Simply to be, we need to be able to move.  Our ability to move is a strong component of the life we live. If we move well—we will do more; however, if we are unable to do a specific movement or tire easily will reduce the things we do—in other words, will limit the life we live.

Our ability to perform any useful movement defines the range of activities that we will use going though our daily lives. CrossFit focuses on Functional movements, incorporating them into the working exercise. Functional movements are those kinds of movements we do in our daily activities—or those that would be used, if we continued to have the ability to do. An example would be simply sitting, then standing from a seated position: this is the basis for the Squat.  The Squat and variations derived from that movement improve the basic ability to sit or squat and then to stand. Adding repetitions to this improves endurance for this activity. Adding intensity, or the rate we are able to perform the movement repetitively, improves the basic foundation movement. Adding weight is another way to increase intensity and support the activities we do that involve a squat motion with weight, like lifting the grocery bags.

The ability to do these movements is not limited to the range of motion and strength, but extent to the heart supplying blood and the lungs supplying oxygen delivered by the blood. These ‘systems’ need to be maintained or we tire too easily—again limiting what we do, what we ‘think’ we can do or are willing to do. Another component of CrossFit is to incorporate cardio activity into the workout. This is usually achieved adding intensity, but is also brought in with the ‘mix’ of movements performed in a workout.

Beyond range of motion, strength and cardio, there is the ease with which we do these living movements—involving  balance and coordination. CrossFit includes activities that improve this aspect of movement. Often brought in with the warm-up movements, but certainly not limited to warm-up. Some of the workout include activities that are normally thought of as Gymnastics. Using these movements improves not just the ability to do the specific gymnastic movement, but improves overall balance and coordination.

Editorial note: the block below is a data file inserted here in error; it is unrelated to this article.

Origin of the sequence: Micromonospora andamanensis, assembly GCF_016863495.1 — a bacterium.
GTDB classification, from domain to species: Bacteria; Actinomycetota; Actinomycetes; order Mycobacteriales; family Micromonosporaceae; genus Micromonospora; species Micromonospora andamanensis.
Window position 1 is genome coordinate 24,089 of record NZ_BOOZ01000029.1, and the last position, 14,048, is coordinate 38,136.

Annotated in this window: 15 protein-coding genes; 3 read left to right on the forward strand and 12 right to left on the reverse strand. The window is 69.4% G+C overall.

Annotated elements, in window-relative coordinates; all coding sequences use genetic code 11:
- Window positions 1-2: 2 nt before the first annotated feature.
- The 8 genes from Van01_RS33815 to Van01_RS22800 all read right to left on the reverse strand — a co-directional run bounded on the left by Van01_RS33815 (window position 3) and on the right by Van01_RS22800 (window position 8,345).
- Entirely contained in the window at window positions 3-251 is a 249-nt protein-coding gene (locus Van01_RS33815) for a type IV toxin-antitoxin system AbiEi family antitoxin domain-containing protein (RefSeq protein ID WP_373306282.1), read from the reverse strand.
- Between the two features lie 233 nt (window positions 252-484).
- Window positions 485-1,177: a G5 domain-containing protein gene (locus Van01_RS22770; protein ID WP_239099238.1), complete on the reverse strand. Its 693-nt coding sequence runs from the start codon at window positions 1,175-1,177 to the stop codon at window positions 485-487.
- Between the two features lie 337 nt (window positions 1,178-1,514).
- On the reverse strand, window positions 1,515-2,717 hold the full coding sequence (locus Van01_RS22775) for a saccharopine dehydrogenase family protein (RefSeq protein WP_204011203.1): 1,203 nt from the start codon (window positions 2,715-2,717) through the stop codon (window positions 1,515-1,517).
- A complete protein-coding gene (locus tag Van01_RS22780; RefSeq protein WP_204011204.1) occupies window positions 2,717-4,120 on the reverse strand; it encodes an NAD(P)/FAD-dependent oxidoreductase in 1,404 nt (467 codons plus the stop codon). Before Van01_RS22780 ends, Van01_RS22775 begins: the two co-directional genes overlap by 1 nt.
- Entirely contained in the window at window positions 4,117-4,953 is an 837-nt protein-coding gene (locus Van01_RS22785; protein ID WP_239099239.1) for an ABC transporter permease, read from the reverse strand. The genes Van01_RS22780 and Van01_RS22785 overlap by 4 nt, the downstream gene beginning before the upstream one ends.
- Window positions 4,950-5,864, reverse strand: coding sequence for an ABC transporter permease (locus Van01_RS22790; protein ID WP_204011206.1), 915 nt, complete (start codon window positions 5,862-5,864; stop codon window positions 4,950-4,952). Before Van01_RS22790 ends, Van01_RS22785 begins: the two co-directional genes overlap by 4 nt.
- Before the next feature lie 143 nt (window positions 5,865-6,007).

All of these workout movements are tailored to the individual, for their ability perform them. The intensity and / or the weight involved are tuned to allow the person to complete the workout. CrossFit trains the coaches to recognize and adapt to support the ability of the individual and recognize real limitations that must be accommodated. We are all at different levels of ability… it is likely that we will not all be ‘top’ athletes, even after years of training. So, the workouts are defined for the top athletes, with the expectation that the workout will be adjusted to support ‘real’ people.

Additionally, CrossFit fosters an environment with knowledgeable coaches, real people trying to improve their capability—building a sense of community. Everyone is pushed by the workout, at the level they are doing the workout. Everyone succeeds simply by finishing ‘their’ workout. This creates a common sense of success and a general feeling of ‘we’ doing this—whether the individual is using a 2 pound  or a 50 pound weight. When you finish, you are tired, exhausted… but more importantly you are pleased that you finished, that you were able to finish.

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